The total rental costs for 5 days was $445.45 (that includes tax and free 100 ml of travels). If we did end up bringing a dog that would add $55. This car (considering the tent) could comfortably fit 4 people. The only downside was that we had to pick it up from their office that was located in a bit of a sketchy neighborhood (to say the least). Close to the LAX airport - on the brighter side.
Make a list before going to the store! The main takeaway from those endless pointless loops around the isles that we experienced on this mission. (Unless you count daily steps - then it was a workout)
We started off at Santa Monica. We spent probably two hours at a grocery store trying to plan for almost a week of camping. There is actually a food store and a few restaurants at the park (mostly centered at the Valley) but we assumed the efficiency and the budget benefits to doing the shopping prior to arrival. Make a list before going to the store! The main takeaway from those endless pointless loops around the isles that we experienced on this mission. (Unless you count daily steps - then it was a workout)
Car charger - a huge bonus (which we didn't have).
Car charger - a huge bonus (which we didn't have). We bought the $5 one at that store and all it did - was to barely support the battery from losing its charge. On the brighter side - it helped to fully embrace nature and only use a phone to take the carefully curated photos from time to time. The only place to charge your cell in the Park was down at the Valley at a local outdoor bar (which gave us something to do while waiting for the phones to come back to life).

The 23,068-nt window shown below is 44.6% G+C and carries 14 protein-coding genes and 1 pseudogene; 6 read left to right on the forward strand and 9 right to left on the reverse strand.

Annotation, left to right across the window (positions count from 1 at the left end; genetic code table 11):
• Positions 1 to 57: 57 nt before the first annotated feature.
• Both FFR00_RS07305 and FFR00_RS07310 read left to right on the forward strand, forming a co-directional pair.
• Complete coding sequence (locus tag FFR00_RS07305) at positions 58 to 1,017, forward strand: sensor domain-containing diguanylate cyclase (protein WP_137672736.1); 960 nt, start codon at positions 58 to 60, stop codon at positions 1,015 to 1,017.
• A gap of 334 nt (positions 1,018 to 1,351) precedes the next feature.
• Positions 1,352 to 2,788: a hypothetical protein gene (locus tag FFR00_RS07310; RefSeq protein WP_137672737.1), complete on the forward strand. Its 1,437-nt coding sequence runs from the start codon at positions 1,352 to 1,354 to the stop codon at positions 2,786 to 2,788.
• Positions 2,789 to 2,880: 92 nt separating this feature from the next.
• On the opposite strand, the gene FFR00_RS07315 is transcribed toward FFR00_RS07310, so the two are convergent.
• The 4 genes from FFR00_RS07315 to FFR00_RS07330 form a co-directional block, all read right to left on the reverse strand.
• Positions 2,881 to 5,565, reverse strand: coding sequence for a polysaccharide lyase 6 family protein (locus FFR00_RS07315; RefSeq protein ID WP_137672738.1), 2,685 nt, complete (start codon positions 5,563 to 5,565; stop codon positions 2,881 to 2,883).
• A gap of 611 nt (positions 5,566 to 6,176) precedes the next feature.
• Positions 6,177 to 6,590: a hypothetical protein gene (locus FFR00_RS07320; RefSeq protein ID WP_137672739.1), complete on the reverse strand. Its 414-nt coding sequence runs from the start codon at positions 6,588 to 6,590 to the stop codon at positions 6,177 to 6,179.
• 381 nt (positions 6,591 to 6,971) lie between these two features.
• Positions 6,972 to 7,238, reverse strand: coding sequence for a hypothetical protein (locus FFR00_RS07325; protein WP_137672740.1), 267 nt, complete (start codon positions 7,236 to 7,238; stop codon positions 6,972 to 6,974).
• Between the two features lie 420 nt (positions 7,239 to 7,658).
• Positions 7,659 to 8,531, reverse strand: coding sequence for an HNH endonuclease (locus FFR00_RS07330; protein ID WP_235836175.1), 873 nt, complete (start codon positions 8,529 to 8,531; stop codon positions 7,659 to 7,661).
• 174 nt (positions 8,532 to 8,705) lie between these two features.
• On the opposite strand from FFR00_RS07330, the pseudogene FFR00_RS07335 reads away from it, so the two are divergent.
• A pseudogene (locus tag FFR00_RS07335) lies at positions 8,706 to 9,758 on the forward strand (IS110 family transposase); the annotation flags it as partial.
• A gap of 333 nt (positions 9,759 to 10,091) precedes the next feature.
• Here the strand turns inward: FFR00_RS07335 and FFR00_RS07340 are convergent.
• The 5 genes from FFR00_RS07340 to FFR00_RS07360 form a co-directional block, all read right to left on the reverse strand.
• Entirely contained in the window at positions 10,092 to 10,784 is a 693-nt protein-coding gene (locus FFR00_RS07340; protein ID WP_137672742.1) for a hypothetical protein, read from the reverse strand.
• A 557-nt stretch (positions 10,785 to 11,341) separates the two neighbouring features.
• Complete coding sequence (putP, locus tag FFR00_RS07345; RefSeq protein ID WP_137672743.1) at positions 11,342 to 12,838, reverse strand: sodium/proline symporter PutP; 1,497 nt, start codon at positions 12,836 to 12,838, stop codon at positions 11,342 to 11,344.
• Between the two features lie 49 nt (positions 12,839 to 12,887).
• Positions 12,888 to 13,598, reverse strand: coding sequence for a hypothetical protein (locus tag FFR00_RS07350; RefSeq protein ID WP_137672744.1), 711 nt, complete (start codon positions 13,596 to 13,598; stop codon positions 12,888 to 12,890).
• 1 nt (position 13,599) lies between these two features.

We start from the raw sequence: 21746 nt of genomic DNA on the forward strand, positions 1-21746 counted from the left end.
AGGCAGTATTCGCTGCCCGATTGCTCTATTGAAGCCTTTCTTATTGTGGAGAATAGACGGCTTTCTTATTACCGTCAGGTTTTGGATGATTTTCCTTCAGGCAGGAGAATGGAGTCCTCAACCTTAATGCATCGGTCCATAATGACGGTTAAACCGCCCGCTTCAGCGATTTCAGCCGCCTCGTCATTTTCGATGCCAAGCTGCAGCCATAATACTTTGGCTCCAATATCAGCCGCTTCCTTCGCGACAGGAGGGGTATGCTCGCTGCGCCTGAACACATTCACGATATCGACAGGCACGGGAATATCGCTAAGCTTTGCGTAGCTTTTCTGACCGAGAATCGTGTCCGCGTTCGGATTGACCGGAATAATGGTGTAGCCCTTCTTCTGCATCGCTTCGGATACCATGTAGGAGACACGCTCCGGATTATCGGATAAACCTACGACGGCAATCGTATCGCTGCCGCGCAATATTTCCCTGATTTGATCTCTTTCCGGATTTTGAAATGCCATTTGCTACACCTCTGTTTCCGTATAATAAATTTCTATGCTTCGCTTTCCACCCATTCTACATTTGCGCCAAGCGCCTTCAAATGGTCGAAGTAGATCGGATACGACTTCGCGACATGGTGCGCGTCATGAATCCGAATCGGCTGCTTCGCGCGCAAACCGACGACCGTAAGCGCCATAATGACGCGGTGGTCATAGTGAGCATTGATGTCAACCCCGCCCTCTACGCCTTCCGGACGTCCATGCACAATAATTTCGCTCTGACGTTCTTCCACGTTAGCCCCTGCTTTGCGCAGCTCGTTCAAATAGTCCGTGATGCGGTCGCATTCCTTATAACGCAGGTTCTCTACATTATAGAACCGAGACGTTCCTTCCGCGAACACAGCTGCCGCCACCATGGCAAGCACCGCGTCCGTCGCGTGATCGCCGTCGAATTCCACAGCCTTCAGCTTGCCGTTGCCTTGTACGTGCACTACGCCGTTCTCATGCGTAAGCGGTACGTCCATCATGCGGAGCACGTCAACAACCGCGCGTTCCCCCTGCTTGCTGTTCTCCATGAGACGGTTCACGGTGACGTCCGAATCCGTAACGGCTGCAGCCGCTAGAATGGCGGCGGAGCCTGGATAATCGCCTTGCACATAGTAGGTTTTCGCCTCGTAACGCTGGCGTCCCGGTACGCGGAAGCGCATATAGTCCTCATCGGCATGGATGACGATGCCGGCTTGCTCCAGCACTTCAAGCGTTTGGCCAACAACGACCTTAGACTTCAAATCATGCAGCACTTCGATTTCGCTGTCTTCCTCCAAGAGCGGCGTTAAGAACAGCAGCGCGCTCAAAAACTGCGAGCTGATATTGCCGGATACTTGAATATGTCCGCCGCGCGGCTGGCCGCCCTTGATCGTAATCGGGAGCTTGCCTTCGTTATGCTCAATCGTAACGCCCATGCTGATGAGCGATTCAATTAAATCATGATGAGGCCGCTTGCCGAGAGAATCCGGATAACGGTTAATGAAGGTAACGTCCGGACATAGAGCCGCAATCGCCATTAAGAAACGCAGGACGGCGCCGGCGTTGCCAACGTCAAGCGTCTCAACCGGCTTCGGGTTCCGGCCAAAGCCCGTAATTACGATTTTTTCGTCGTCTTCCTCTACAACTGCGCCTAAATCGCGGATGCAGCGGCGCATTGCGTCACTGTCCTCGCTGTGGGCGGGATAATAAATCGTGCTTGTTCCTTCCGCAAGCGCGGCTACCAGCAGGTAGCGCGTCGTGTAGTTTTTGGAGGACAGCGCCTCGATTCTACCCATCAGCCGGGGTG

We parked there, where there were at least 5 signs that said no overnight parking.
Due to the late night shopping for the trip, we had to spend the first camp night in Malibu overlooking Zuma Beach. We parked there, where there were at least 5 signs that said no overnight parking. From the previous experience, adviced by the local rangers, I learned that in case police stops to ask why are you still parked - the response should be as follows: "I was driving for a prolonged time and don't feel safe to keep going as I found myself getting tired. I had to stop to take a nap until I can cautiously enough drive again."
From the previous experience, adviced by the local rangers, I learned that in case police stops to ask why are you still parked - the response should be as follows: "I was driving for a prolonged time and don't feel safe to keep going as I found myself getting tired. I had to stop to take a nap until I can cautiously enough drive again."
That was not the case with us. Only the sound of the ocean interfered with the night's silence.